Using NAT to connect to the Internet allows you to:

  • Use only one public, registered IP address for Internet access for many thousands of private IP addresses at your site.
  • Change Internet service providers (ISPs) easily, without readdressing the majority of hosts on your network.
  • Hide the identity of hosts on your local network behind the single public IP address to keep outside hosts from easily targeting them.

The most difficult part of using NAT in the Cisco IOS is getting a handle on these four key terms:

  • Inside Local—This is the local IP address of the private host on your network (i.e., your PC’s IP address).
  • Inside Global—This is the public, legal, registered IP address that the outside network sees as the IP address of your local host.
  • Outside Local—This is the local IP address from the private network, which your local host sees as the IP address of the remote host.
  • Outside Global—This is the public, legal, registered IP address of the remote host (i.e., the IP address of the remote Web server that your PC is connecting to).”

You can read the rest of the article here Set up NAT using the Cisco IOS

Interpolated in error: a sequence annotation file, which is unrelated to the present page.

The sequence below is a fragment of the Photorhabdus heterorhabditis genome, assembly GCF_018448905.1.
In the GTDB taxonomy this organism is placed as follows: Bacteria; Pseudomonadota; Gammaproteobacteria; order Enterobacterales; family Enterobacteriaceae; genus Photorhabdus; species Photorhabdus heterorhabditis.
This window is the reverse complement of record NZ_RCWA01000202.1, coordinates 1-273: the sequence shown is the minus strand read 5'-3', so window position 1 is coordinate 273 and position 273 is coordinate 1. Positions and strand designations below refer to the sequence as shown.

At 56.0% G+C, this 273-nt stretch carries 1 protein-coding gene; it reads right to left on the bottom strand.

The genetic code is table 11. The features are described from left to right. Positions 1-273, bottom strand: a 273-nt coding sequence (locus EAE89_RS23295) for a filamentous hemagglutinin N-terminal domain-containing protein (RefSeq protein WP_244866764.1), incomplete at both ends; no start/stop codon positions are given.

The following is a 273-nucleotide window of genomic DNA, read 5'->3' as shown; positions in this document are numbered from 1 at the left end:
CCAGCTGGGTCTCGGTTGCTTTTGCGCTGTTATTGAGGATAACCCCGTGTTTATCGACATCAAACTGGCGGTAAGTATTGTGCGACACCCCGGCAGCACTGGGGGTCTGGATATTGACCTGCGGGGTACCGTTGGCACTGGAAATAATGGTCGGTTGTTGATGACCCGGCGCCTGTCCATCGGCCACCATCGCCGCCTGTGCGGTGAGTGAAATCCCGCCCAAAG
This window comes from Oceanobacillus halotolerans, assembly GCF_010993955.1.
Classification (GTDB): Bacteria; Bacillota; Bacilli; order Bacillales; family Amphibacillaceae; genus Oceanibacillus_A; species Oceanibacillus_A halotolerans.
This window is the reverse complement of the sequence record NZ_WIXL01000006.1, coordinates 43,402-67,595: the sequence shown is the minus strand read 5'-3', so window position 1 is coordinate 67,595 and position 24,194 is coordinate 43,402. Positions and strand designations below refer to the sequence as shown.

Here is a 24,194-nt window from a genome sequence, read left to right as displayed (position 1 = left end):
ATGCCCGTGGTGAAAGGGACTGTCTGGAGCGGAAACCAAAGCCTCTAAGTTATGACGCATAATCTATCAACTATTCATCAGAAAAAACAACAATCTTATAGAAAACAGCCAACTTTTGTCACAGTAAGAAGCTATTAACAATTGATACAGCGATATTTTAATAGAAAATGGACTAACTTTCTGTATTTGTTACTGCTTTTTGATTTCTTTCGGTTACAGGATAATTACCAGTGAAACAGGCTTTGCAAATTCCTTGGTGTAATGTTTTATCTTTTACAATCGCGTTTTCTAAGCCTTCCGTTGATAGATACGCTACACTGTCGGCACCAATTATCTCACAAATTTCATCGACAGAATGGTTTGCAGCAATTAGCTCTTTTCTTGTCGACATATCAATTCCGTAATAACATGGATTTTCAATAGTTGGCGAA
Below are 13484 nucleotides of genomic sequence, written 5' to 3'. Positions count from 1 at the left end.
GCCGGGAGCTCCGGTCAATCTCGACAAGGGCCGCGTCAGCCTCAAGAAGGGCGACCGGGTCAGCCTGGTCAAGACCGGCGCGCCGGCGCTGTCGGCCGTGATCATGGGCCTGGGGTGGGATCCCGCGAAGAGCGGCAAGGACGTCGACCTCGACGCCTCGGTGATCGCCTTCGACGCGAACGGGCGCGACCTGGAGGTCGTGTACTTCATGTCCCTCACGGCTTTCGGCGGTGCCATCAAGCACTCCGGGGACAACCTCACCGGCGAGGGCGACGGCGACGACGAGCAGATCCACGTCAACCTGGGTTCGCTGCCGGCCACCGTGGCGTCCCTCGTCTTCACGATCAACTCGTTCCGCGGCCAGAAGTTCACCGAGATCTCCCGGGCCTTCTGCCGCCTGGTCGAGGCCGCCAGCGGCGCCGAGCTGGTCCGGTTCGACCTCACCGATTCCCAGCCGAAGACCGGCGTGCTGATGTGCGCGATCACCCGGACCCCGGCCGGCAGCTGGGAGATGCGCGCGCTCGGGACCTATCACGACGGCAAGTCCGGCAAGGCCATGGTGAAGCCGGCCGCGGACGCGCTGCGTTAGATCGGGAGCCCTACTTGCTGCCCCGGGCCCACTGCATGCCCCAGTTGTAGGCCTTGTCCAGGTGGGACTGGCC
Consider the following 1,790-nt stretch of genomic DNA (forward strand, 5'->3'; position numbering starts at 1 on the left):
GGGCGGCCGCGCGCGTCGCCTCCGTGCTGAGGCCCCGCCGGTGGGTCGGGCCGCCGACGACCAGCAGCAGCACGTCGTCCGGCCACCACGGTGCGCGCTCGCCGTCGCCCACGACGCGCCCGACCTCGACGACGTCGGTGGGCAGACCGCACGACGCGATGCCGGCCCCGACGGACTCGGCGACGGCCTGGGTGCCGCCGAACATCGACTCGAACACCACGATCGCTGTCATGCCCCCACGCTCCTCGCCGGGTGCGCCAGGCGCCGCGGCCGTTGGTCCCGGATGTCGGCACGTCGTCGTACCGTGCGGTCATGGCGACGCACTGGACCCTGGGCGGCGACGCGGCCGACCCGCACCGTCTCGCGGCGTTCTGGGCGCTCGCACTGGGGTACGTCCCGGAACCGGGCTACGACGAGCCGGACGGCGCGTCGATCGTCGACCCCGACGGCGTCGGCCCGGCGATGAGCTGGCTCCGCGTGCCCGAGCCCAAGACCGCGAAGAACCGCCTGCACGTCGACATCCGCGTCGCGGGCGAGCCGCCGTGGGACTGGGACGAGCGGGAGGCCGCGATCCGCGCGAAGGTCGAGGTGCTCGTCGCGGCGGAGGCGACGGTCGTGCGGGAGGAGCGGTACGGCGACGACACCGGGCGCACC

Check out Amp’s quest for CCIE when you get a chance!

Well since I had no rack time tonight to complete the switching labs in the workbook I fired up Dynamips. I was pretty impressed with how everything was running. My CPU usage was very low, I was seeing everything in the debugs I wanted to see. The labs were pretty basic, but they bring back a lot of the commands from deep within! I miss frame-relay, DLCI’s, and point-to-whatever! Brings me back to my first networking job and our nation-wide frame relay network. Things seemed so much simpler back then.

I think tomorrow I will start working on the NetMasters written practice test I just purchased Friday. I really do hate practice tests, especially 100 questions at a time. It is really no fun. I will post tomorrow on how they went.